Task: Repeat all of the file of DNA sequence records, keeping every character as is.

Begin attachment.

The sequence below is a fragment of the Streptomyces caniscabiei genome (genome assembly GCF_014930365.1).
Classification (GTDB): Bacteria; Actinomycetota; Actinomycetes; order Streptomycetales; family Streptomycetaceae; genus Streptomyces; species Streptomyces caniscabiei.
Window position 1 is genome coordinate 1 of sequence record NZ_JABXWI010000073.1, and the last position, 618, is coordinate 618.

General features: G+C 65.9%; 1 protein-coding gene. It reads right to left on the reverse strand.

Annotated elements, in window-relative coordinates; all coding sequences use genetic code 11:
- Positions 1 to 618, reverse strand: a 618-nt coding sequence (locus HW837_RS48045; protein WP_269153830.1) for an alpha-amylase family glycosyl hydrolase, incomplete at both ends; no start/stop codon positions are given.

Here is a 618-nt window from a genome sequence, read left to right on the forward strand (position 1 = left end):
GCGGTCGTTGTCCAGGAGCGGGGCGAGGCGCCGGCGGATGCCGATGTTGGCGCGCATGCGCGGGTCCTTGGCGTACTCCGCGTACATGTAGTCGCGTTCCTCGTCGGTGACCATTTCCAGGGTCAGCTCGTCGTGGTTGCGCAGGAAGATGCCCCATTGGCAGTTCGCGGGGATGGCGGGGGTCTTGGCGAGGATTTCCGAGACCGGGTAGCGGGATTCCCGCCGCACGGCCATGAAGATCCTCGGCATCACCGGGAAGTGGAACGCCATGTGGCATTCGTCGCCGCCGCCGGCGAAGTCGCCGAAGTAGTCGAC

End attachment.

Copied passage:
The sequence below is a fragment of the Streptomyces caniscabiei genome (genome assembly GCF_014930365.1).
Classification (GTDB): Bacteria; Actinomycetota; Actinomycetes; order Streptomycetales; family Streptomycetaceae; genus Streptomyces; species Streptomyces caniscabiei.
Window position 1 is genome coordinate 1 of sequence record NZ_JABXWI010000073.1, and the last position, 618, is coordinate 618.

General features: G+C 65.9%; 1 protein-coding gene. It reads right to left on the reverse strand.

Annotated elements, in window-relative coordinates; all coding sequences use genetic code 11:
- Positions 1 to 618, reverse strand: a 618-nt coding sequence (locus HW837_RS48045; protein WP_269153830.1) for an alpha-amylase family glycosyl hydrolase, incomplete at both ends; no start/stop codon positions are given.

Here is a 618-nt window from a genome sequence, read left to right on the forward strand (position 1 = left end):
GCGGTCGTTGTCCAGGAGCGGGGCGAGGCGCCGGCGGATGCCGATGTTGGCGCGCATGCGCGGGTCCTTGGCGTACTCCGCGTACATGTAGTCGCGTTCCTCGTCGGTGACCATTTCCAGGGTCAGCTCGTCGTGGTTGCGCAGGAAGATGCCCCATTGGCAGTTCGCGGGGATGGCGGGGGTCTTGGCGAGGATTTCCGAGACCGGGTAGCGGGATTCCCGCCGCACGGCCATGAAGATCCTCGGCATCACCGGGAAGTGGAACGCCATGTGGCATTCGTCGCCGCCGCCGGCGAAGTCGCCGAAGTAGTCGAC